Maybe I’m just a purist, or maybe I am starting at the wrong end, but I thought we all agreed, many, many years ago this was meant to be first and foremost about learning. I thought we agreed the only place to start was with a clearly articulated vision of how kids learn, and then from that we could build out extraordinary possibilities for a child having 24/7 access to their own computer… to use as noted US writer Gary Stager says as “an intellectual laboratory and a vehicle for self-expression” …or as Alan Kay expressed so many years ago “an instrument whose music is ideas.”

I saw none of that in the shallow examples outlined in the Times article, nor in the many similar stories I have come across recently about the ‘tabletisation’ of learning.

Our priorities are not the priorities of companies like Amplify and others who are seeking to leverage the momentum to 1 to 1 for commercial gain; and if you think this is simply what is happening in the US, think again.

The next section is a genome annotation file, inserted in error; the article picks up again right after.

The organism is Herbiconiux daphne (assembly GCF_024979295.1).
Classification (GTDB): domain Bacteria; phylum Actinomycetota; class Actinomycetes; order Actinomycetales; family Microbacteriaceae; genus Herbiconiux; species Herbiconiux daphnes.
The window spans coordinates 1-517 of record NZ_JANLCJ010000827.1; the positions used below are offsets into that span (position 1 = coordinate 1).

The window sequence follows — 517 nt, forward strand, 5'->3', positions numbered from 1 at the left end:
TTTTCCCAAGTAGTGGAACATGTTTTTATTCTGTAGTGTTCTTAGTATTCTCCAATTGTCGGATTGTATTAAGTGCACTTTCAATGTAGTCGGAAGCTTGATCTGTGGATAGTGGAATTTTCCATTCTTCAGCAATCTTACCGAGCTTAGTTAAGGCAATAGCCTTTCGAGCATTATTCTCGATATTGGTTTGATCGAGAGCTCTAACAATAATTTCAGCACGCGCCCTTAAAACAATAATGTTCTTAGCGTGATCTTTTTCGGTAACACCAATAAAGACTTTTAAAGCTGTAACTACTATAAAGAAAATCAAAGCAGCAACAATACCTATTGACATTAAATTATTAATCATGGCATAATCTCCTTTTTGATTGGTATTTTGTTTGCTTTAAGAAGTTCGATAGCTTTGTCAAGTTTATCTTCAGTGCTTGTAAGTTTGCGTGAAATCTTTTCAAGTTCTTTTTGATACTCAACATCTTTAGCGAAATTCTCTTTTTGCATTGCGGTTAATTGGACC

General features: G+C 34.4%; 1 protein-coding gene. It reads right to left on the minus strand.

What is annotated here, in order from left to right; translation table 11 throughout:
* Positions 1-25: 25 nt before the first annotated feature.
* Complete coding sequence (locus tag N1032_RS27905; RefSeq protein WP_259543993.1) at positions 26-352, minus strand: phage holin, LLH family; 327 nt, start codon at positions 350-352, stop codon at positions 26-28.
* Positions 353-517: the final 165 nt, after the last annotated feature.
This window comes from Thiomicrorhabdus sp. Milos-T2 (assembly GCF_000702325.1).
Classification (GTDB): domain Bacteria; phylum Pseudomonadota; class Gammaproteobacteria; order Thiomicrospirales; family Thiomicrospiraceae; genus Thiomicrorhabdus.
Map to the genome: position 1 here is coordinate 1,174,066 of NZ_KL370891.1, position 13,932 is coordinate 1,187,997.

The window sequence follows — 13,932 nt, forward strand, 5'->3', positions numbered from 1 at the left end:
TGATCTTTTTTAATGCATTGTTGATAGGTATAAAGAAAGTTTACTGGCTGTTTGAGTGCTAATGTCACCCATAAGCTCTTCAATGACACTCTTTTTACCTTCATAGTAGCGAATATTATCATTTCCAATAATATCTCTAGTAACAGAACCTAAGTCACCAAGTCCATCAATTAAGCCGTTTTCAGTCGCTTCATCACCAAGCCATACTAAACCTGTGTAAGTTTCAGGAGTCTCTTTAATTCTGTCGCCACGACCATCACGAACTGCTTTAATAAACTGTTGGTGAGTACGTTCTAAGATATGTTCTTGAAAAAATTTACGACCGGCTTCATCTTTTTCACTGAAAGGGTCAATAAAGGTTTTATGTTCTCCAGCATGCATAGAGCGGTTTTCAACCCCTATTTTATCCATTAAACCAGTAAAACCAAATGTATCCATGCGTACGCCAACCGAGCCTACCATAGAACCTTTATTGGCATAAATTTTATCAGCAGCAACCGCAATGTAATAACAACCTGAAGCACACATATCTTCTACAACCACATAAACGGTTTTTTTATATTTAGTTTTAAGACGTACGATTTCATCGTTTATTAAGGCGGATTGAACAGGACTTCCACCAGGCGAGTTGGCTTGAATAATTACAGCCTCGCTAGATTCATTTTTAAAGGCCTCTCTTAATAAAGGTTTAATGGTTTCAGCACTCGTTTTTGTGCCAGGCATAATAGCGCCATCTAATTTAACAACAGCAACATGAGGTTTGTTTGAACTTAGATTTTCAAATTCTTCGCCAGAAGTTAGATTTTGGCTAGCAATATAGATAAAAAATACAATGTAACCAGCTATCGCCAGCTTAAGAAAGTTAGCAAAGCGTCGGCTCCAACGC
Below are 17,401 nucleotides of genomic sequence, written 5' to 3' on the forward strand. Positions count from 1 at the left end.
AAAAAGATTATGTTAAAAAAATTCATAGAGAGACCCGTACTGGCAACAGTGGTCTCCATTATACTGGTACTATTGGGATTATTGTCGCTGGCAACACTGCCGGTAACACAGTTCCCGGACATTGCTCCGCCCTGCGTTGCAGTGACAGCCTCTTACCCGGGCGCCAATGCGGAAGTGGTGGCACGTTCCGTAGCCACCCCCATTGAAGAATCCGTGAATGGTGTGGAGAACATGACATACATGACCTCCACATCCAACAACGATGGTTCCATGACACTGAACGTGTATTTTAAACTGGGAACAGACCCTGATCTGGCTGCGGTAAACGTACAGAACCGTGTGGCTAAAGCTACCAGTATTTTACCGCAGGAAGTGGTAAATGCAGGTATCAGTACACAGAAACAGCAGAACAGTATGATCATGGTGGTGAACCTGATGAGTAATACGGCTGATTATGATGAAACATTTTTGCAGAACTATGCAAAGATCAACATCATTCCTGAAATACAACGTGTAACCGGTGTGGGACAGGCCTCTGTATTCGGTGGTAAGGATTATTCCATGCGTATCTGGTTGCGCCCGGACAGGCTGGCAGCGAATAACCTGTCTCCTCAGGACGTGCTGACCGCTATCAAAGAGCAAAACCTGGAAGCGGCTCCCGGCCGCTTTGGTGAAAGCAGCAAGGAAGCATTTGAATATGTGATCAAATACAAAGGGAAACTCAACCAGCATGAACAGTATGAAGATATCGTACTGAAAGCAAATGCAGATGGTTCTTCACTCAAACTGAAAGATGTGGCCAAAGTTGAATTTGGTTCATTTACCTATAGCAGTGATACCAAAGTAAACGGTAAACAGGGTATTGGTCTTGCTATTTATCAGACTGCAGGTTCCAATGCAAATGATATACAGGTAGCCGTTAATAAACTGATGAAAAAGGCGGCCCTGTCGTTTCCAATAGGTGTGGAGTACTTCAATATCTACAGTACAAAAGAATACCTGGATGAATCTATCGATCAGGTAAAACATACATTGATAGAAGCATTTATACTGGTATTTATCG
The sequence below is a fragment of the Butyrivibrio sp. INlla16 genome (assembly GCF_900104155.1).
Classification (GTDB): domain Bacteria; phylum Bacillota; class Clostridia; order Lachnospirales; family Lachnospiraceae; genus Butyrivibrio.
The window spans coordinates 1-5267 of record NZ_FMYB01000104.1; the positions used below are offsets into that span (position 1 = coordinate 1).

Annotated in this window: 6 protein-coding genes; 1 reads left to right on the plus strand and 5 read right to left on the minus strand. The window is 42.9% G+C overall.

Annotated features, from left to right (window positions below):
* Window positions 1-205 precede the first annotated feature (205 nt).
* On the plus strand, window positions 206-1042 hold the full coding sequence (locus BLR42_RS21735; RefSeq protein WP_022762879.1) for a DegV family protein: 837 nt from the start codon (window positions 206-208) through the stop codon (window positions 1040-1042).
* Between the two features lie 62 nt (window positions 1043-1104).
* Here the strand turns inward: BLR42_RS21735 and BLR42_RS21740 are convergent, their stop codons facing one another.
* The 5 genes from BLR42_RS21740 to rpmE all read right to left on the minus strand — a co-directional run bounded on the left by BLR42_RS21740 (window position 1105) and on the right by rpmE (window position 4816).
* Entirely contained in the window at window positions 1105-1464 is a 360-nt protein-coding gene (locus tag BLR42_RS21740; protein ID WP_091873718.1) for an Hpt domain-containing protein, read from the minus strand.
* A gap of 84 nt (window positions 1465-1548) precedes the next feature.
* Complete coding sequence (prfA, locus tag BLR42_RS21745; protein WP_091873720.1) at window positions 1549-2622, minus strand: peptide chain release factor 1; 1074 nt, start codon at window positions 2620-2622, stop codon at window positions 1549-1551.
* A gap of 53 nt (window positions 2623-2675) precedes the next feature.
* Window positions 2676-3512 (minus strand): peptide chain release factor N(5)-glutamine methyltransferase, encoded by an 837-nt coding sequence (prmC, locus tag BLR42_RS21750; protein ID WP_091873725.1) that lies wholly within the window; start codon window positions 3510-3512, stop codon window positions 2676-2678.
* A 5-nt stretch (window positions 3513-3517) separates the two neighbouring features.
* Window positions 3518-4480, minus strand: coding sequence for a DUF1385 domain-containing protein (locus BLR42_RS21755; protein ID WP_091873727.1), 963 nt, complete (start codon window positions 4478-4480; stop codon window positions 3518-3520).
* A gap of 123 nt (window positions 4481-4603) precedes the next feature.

There’s nothing wrong with profit, in fact in most cases it’s a very good thing. But why can’t companies that set their profit sights on education, and that are massively over endowed with funding and influence focus on the things that really matter ...like how kids learn; like effective pedagogy; like the possibilities of the future and not the traditional practices of the past? 

You don’t use technology to control kids, it’s meant to be about liberating learners. That means new thinking about trust, new roles for new contexts, and new models for learning, for schooling and …for doing business with schools. 

This is not a time for ‘oh, well, we tried’ …it’s a time to standup and speak out. The Labor government’s $2 billion Digital Education ‘Revolution’ (sic) has come to an end, and we must learn from the feeble mindedness and political opportunism that drove that policy, and show serious leadership in shaping the next phase. We simply cannot afford to allow our young people to become pawns of policy weakness, and so the real test of the Coalition government’s intent around education will be how they respond to this vacuum.